Judging from his letter to Camilla Unwin, the daughter of his publisher Rayner (Tolkien on God’s existence, part 2), Tolkien evidently believed that the kind of teleological reasoning about the world which he attributes to the Elves was at the same time something intelligible and appreciable even to a child. On the other hand, like the fairy-stories whose popular relegation to the nursery he laments in his essay (TR 57-8), Tolkien was also well-aware that this line of argument (i.e., from the apparent order, design, or purposefulness of things to the existence of a divine and intelligent cause) was one that many among his modern audience no longer found persuasive. Thus, at the beginning of his commentary on the Athrabeth, for example, Tolkien admits that the central “argument” of the dialogue—an argument, as we have seen in the previous posts, based on God’s existence and his purposeful governance of the world—would likely not have “any cogency for Men in their present situation (or the one in which they believe themselves to be)…” (MR 329). Tolkien is aware, in other words, that he is writing for an audience that has largely not only lost its faith in God, but also its confidence in even reason’s ability to discern God’s presence and purposes in the world. Similarly, in his discussion of the “recovery” role of fairy-stories in his essay, Tolkien clarifies: “I do not say ‘seeing things as they are’ and involve myself with the philosophers, though I might venture to say ‘seeing things as we are (or were) meant to see them’—as things apart from ourselves” (TR 77). As Paul Kocher has commented on this passage, however, in stating that fairy-stories help us to see things merely as we were “meant” to see them, Tolkien is not avoiding entanglements with the philosophers so much as he is exchanging a frontal attack for a more subversive and indirect approach:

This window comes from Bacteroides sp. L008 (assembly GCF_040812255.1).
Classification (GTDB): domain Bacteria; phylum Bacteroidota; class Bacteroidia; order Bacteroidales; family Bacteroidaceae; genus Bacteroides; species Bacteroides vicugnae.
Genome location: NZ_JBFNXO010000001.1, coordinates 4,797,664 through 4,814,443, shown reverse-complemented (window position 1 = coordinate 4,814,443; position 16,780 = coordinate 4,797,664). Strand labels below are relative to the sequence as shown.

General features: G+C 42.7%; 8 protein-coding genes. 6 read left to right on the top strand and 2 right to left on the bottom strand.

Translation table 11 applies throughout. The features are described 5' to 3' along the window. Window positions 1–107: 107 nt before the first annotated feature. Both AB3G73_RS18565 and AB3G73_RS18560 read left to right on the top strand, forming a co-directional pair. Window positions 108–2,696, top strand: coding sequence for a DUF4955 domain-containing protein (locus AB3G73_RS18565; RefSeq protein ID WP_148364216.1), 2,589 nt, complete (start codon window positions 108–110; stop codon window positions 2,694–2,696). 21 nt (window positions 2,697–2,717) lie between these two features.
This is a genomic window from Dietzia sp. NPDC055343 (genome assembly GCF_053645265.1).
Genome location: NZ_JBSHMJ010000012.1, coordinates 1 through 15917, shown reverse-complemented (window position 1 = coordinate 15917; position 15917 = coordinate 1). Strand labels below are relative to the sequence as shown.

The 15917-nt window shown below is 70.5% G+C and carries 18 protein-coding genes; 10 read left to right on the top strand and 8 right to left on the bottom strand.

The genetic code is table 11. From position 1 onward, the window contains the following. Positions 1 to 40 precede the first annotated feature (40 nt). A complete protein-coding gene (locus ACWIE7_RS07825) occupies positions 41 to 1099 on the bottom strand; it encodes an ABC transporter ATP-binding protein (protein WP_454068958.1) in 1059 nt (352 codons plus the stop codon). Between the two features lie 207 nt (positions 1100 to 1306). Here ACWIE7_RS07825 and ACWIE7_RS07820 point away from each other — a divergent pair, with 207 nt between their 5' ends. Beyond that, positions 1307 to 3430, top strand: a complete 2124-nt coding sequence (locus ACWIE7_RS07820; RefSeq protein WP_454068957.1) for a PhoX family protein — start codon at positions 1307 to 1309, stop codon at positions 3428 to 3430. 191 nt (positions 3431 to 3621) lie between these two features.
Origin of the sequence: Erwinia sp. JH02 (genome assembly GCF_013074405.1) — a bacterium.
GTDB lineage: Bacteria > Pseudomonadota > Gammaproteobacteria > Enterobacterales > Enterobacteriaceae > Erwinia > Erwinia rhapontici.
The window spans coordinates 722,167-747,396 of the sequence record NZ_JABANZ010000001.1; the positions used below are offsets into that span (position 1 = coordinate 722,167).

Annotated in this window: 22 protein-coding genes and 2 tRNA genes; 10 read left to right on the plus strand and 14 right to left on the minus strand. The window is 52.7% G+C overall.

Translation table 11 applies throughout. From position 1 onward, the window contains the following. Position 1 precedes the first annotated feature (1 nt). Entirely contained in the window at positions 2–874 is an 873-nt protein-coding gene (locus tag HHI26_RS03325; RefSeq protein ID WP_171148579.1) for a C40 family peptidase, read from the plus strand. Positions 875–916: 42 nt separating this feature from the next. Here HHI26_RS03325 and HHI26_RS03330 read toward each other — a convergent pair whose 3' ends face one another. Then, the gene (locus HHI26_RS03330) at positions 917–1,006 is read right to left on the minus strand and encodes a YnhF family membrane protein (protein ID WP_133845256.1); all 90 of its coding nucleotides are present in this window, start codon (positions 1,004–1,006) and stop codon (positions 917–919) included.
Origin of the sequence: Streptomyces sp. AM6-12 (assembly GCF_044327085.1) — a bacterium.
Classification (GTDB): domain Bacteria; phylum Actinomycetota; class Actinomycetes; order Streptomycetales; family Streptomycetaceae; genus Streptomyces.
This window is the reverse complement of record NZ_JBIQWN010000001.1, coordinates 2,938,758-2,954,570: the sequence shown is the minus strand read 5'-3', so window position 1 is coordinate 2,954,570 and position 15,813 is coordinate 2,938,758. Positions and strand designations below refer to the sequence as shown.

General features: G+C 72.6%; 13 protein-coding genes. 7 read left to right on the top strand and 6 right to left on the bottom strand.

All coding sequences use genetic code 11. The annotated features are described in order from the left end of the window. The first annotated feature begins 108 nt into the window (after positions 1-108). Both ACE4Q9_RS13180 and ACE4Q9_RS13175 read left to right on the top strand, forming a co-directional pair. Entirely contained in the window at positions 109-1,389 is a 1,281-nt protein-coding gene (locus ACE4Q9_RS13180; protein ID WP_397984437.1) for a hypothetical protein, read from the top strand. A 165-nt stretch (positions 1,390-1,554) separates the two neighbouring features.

Yet of course Tolkien cannot escape metaphysics. By introducing the word meant he implies intention, and only a person of some kind can have an intent for mankind. He is merely turning an epistemological problem into a theological one. Without using blatantly theological terms his ideas are often clearly theological nonetheless, and are best understood when viewed in the context of the natural theology of Thomas Aquinas…
Instead of pitting the natural theology of St. Thomas, for example, against the skeptical idealism and phenomenalism of modern philosophy directly, Tolkien’s “‘response’ to modernity,” as Peter Candler has aptly observed,
is to re-enshrine narrative, particularly the “fairy tale,” as the medium of Christian persuasion to beauty. That is, it is not apodictically that Tolkien seeks [to] make a case for Christianity; rather he “argues’’ for Christianity by making an appeal to the beautiful in the form of the story… After modernity (or at least, within its death-throes) the Christian appeal is, with a certain element of charm (if not “glamour”), to a story that is in some way more attractive because more beautiful, and beautiful because true.